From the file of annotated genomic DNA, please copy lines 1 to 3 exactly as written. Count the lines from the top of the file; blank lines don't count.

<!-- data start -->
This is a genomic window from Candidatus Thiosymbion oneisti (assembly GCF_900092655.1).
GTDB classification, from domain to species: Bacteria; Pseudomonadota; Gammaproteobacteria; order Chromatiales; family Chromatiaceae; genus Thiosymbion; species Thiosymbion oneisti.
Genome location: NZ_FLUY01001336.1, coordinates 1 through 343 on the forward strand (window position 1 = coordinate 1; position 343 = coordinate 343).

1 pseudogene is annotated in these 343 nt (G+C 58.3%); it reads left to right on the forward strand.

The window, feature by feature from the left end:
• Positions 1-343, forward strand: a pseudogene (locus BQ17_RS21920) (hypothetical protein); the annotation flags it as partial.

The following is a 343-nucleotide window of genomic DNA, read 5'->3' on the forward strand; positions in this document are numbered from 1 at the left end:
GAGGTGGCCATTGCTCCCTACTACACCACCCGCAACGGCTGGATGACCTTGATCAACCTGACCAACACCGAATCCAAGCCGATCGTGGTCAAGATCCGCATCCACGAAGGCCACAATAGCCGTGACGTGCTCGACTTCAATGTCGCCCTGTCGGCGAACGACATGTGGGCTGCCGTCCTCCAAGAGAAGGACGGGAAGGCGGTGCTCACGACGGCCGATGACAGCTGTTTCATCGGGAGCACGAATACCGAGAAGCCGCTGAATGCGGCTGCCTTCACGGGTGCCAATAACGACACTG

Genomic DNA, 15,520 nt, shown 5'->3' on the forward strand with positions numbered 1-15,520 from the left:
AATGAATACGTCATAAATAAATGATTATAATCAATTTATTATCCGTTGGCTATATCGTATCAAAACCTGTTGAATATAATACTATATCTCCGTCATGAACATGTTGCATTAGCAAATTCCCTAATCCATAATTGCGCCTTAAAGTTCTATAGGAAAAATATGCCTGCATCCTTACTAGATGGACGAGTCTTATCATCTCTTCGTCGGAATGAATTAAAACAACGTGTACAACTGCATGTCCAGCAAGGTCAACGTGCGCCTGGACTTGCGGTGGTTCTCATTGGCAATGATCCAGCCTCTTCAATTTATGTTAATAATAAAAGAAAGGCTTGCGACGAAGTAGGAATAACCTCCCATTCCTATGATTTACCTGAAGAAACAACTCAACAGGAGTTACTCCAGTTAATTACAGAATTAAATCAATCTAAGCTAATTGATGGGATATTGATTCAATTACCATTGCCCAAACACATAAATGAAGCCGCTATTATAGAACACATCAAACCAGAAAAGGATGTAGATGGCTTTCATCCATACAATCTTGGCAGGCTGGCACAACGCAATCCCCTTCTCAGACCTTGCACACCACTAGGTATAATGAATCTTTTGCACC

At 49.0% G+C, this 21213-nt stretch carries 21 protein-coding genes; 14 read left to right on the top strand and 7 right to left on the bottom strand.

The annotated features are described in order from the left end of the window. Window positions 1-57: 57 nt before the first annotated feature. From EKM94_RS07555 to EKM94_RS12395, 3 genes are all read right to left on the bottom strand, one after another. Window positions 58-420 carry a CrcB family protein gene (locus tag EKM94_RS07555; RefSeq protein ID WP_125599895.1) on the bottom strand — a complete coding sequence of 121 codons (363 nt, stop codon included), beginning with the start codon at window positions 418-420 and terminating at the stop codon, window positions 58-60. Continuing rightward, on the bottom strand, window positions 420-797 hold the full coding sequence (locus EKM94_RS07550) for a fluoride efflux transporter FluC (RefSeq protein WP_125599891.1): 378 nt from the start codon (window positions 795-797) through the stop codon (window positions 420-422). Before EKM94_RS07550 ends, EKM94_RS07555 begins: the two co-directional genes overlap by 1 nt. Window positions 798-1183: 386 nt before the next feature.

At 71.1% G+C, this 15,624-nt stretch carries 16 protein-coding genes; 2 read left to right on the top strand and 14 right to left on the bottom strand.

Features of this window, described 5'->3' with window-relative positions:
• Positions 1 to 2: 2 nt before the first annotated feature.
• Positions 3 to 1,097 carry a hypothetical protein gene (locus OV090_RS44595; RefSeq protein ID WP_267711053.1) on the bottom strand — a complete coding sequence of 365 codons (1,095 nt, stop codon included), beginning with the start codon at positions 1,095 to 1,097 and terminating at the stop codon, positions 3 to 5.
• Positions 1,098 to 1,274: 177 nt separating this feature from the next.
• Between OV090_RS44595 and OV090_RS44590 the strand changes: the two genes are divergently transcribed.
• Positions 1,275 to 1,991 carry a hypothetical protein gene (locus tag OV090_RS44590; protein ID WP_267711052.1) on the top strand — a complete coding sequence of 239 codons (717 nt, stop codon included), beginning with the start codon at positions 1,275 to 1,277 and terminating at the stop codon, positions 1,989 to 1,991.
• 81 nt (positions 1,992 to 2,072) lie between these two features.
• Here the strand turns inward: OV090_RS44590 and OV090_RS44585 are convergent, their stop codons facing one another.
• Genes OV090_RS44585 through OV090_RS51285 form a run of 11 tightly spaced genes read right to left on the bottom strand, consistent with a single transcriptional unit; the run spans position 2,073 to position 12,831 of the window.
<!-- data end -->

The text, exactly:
This is a genomic window from Candidatus Thiosymbion oneisti (assembly GCF_900092655.1).
GTDB classification, from domain to species: Bacteria; Pseudomonadota; Gammaproteobacteria; order Chromatiales; family Chromatiaceae; genus Thiosymbion; species Thiosymbion oneisti.
Genome location: NZ_FLUY01001336.1, coordinates 1 through 343 on the forward strand (window position 1 = coordinate 1; position 343 = coordinate 343).